This blog is part of an evolving series on Portals in Dynamics 365, go here to view the Introductory blog with chapters.
I’m a big sci-fi fan. No, really. I like the imagination, the scientific possibilities, the alternate realities. From Star Trek to Star Wars to Back to the Future to Terminator to Transformers to Heroes to Avengers and on and on. Throughout the sci-fi world, a common theme arises – a portal.
A portal is a doorway, gate, or other entrance. Whether it was Reese trying to save Sarah Connor or Doctor Strange sending someone or something into another dimension, a portal was vital to their success.
Dynamics 365 (D365) Portal serves up web pages that provide a doorway or entrance into your D365 Customer Engagement environment. On its own, only licensed users can access D365 CE, whether it is a full Customer Engagement license or a simple Team license. D365 Portal opens access to non-licensed D365 users – they get to jump through the portal and explore, add, edit, delete, and view D365 CE data as determined by the Portal developer.
In this blog, I will cover certain elements of the Web Page – things I feel a beginning D365 Portal padawan developer should know. No reason to get pummeled by the Death Star on your first mission. I will share some ah-ha’s that will hopefully make D365 Web Pages more understandable and easier to develop after gaining this knowledge.
In particular, I will cover the following topics:
- Web Page Importance
- Two Sides to a Web Page
- Parent Pages
- Partial URLs
- Page Templates
Web Page Importance
You can build Entity Lists, Entity Forms, and Web Forms. You can configure Web Page Access Control Rules, Web Roles, and Entity Permissions. You can create Content Snippets, Site Markers, and Web Link Sets. You can do all of this and still not have a single web page displaying to the world. The Web Page is the heart of D365 Portals.
A traditional website architecture would look something like this:
[Free website template provided by HTML5 UP.]
A complex website would have a middle tier like C#, PHP, or Java to communicate back and forth between the frontend website and a backend database, whether it be SQL Server, MySQL, or Oracle. But how does that translate into D365 Portals? Portals takes the responsibility of the front and middle while D365 CE is the database. But as far as Portal development goes, you can do it all inside D365 CE.
In the end, the Web Page is the center of the universe – it’s the DeLorean sports car time machine of Doc Brown. It’s that important.
The Two Sides to a Web Page
No doubt there contained some serious complexity in first officer Spock – part human, part Vulcan. However the two forces inside functioned as a complete whole and performed admirably. Web Pages also have two forces working together yet maintain a cohesive front to provide your users great web pages.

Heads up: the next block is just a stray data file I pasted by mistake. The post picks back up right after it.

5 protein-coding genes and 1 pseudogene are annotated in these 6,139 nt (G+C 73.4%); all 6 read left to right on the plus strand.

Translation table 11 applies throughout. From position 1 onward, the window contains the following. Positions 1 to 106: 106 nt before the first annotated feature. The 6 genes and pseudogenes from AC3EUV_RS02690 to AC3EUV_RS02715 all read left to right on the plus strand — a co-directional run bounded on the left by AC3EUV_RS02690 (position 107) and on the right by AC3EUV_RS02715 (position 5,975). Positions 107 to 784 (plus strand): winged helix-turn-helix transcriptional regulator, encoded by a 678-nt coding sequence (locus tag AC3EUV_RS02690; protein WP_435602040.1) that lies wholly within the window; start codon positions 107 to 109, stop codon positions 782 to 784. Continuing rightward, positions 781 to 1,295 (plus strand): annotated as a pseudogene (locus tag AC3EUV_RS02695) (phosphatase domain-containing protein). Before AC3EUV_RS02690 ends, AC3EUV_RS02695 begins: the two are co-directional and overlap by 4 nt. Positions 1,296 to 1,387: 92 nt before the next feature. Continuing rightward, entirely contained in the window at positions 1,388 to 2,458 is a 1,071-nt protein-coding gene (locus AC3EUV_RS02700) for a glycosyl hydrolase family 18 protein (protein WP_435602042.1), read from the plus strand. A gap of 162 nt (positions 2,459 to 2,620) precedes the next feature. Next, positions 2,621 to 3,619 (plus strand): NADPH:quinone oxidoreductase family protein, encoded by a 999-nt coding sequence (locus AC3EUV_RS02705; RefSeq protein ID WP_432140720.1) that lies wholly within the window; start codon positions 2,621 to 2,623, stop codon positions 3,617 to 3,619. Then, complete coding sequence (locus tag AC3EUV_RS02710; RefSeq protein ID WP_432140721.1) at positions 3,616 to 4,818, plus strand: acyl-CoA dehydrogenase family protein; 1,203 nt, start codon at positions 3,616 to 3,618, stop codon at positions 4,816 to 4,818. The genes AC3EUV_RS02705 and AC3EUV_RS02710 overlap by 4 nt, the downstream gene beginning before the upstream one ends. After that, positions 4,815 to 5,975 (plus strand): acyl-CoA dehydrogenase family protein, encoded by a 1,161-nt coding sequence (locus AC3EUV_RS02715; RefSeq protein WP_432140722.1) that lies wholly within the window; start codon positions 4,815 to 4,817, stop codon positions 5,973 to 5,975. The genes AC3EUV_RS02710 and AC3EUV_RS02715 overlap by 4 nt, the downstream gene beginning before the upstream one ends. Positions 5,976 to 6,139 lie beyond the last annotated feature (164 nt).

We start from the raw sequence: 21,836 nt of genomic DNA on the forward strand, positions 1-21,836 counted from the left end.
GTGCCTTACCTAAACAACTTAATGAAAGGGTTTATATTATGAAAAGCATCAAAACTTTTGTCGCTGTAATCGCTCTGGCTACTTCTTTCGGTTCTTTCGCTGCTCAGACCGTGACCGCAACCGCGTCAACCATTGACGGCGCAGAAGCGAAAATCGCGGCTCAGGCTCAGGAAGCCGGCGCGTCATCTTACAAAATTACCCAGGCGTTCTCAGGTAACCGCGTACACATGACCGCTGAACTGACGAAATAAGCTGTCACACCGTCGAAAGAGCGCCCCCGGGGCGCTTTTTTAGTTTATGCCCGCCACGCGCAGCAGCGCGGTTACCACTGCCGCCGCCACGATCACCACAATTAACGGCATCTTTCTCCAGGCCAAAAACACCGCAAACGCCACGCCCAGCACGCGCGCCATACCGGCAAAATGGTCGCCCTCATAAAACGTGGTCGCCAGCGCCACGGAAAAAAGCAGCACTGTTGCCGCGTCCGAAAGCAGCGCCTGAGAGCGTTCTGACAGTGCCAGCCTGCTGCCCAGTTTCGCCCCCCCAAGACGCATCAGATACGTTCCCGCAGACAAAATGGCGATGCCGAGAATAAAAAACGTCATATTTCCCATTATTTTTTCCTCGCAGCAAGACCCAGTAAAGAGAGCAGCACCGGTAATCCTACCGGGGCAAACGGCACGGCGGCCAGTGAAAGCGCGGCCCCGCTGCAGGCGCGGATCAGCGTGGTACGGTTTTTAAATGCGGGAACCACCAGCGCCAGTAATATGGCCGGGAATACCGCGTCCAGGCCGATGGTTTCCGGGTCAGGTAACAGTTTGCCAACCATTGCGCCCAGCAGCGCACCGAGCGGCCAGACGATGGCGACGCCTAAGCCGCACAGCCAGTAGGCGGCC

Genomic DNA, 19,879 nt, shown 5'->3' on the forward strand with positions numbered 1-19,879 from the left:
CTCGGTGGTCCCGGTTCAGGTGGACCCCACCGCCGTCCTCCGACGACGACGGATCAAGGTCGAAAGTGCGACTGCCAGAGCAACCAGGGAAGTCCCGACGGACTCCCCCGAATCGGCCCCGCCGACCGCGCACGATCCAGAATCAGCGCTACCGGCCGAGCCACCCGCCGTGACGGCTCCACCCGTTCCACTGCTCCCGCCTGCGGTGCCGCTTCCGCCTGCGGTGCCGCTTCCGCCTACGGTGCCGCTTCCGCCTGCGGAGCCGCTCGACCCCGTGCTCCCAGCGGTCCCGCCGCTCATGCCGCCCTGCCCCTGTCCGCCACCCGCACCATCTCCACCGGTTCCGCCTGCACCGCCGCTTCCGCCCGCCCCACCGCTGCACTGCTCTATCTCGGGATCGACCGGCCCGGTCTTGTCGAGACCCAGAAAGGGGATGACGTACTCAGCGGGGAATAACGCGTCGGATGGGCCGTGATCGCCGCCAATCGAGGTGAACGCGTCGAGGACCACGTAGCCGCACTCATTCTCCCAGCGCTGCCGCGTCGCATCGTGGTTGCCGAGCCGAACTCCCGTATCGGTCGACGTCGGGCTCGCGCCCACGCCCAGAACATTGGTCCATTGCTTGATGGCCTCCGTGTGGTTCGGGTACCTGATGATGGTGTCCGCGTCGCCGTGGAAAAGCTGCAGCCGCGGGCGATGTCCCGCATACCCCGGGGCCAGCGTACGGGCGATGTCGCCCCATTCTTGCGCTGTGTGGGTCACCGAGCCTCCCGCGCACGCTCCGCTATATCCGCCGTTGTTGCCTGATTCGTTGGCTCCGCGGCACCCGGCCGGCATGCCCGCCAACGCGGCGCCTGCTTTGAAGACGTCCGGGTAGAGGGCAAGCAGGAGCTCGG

Using Visual Studio ASP.NET Web Application as an example, a web page is much more than your average web page. On the surface, the ContactUs.aspx file below is a single file that will be displayed on the web:
Drilling down into the file reveals several layers of additional files and supporting components:
D365 Portal Web Pages are similar in the fact that there are multiple layers. When navigating to Web Pages, most likely “Active Web Pages” view will display, revealing only one side of the Web Page. After creating a personal view to include all Web Pages, you would see two pages for every Web Page. Notice the second and third column: “Is Root” and “Root Webpage”. Herein lies one of the great mysteries of D365 Portal Web Pages.
“I am root.” “I am root!” “I AM ROOT!” The root Web Page is emphatic about its identity and has a clear definition in purpose.
When navigating to the Web Page record, you should notice two forms available in the form selector: Information and Content Page:
The Information form represents the root Web Page while the Content Page form represents the non-root Web Page.
Many fields between the two records are similar, but there are some key differences as noted below:
|ROOT||NON ROOT (Portal Content Editor)|
|INFORMATION FORM||CONTENT PAGE FORM|
|Localized Content (has item)||Localized Content (no item)|
|Content (Title, Page Copy, and Summary)|
|Access Control Rules|
|Custom CSS||Custom CSS|
What gives? Why is this worth noting? As a beginning Portal developer, you can easily get confused on where to go for certain actions or determining why things happen in certain ways. If you make changes to the Information form (root Web Page) in D365, you may not see those changes on the actual Portal web page and will wonder why.